Building a mini cluster – Part 1: Design Decisions

Ever since I can remember, I’ve had easy access to some form of multi node compute environment . But after changing jobs earlier this year, I found myself without access to anything resembling a cluster. At first it was only mildly annoying and I made do with using virtual machines on my (rather beefy) PC and I dabbled with public clouds like Azure and Amazon when I got a free coupon at some convention. But recently, I needed a cluster environment to test something for a potential customer and much to my chagrin, every virtual environment I tried just did not want to cooperate.

So I made the solemn promise to myself:

I will never be at the mercy of virtual compute ever again!

Well, that was easy… But now of course comes the hard part: making the promise a reality. I’ve never been a DIY kind of person, I much prefer to enlist the help of a home improvement professional. But building a cluster for myself just wasn’t something I was ever going to let anybody else do for me.

So, without further ado, time to articulate some Design Decisions:

  1. Intel/AMD x64 based
  2. Low electricity consumption
  3. Small footprint
  4. At minimum twelve nodes
  5. Focus on testing and development, not performance
  6. Financially reasonable, below 4,000.00 EUR

There are quite some small clusters available for purchase. However, these so called pico-clusters are usually based on Raspberry Pi or other ARM based hardware. Even though I think those devices are brilliant, I want to use this cluster to build and test anything that comes my way. Firstly, tying in to my profession, I want to be able to set up an Apache Hadoop cluster. Secondly, I want it to be a test bed for the various things I run on my public internet server.

2. Low electricity consumption

Obviously I want to be able to exploit the cluster without going bankrupt in the process. But additionally, a high electricity usage also means a high heat output. This cluster will sit next to me in my study and I do not want to be deafened by high speed fans. Luckily, current advances in x64 chip design are geared more towards lower consumption rather than higher clock speeds.

3. Small footprint

It needs to sit on my desk in my study. A 19 inch rack solution is just not going to work. This will mean that I will most likely need to build the housing cabinets myself. My earlier disclaimer about not being the DIY type notwithstanding, I’ve always been intrigued with these “scratch builds”. So let’s call this a challenge. We’ll see how far I get…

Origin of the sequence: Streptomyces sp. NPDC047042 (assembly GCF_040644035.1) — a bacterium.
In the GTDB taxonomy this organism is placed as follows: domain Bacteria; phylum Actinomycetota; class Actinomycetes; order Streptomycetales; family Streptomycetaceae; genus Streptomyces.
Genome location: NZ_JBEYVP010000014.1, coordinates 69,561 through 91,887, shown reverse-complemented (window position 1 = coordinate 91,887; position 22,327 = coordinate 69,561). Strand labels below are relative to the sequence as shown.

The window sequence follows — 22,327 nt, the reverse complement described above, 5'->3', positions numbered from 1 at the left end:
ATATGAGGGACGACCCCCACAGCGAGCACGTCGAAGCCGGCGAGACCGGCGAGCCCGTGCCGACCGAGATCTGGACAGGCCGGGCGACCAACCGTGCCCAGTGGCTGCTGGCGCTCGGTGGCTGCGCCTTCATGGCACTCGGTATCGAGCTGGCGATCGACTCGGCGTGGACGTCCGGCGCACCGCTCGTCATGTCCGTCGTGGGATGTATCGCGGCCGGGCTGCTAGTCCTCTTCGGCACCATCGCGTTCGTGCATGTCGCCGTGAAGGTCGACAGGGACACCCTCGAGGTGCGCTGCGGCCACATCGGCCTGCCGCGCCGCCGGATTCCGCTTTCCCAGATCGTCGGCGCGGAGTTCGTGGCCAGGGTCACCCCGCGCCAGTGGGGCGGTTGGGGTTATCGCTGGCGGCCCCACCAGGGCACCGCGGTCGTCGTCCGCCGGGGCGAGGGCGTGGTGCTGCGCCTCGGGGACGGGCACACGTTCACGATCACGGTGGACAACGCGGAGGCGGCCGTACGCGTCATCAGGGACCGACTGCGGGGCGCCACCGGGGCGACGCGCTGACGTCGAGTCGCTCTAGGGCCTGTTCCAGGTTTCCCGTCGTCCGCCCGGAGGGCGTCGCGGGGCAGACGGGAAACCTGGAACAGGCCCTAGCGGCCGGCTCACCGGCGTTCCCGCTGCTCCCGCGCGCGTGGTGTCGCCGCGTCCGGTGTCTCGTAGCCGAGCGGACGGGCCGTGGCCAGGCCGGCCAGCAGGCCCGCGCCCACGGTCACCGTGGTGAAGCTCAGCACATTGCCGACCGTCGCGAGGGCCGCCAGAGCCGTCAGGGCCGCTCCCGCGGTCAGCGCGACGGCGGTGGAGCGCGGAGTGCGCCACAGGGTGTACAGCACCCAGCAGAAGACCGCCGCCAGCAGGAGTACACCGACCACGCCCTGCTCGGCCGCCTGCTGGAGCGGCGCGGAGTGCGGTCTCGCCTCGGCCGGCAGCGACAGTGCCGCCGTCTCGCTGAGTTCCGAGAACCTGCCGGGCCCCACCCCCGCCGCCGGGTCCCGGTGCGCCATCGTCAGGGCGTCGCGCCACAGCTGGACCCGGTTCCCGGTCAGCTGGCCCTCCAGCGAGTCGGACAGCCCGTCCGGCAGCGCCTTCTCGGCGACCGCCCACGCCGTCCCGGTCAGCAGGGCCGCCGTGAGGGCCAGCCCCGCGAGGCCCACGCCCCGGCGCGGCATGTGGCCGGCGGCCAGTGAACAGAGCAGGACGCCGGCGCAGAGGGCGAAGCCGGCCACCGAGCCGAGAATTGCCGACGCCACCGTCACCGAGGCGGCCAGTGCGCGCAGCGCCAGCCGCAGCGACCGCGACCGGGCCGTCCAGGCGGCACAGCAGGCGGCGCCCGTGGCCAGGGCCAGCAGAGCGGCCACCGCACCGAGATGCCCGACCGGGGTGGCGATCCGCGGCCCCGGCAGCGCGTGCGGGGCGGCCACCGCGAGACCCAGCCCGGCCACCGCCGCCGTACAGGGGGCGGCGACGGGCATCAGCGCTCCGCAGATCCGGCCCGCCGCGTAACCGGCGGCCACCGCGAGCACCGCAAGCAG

4. At minimum twelve nodes

I want to be able to have one large, or two smaller clusters. Five slave nodes with one master sounds like a good minimum cluster size. Two of these small clusters would then mean two times six nodes for a total of twelve. Right now, building cluster pods of six nodes each sounds good.

5. Focus on testing and development, not performance

Having a cluster that sits at the top of the TOP500 (http://www.top500.org/) would be amazing, but this would conflict rather badly with points 2, 3 and 6 on the design criterium list. Also, it is quite impossible to set up a cluster that is perfect for the intended workflow, since I have no idea what I’ll be using the cluster for tomorrow, let alone next month.

6. Financially reasonable, below 4,000.00 EUR

At this point, it’s just a stab in the dark of course, but I feel it should be possible the get all the computer hardware for a twelve node cluster under 2,000.00 EUR. The scratch build housing will require some additional expenses, but that should never be more than the cost of the computer hardware. Not unimportantly: a max 4.000,00 EUR budget is also something I think will comply with the W.A.F. (http://goo.gl/OnXqP4). For anyone who is interested, I will keep a running tally of my expenses available on this blog.

To be continued

Jhon Masschelein

Author: Jhon Masschelein

Tackler of advanced Cloud and Hadoop challenges in a world of open-source technologies. – Impossible is merely a matter of time and effort. –

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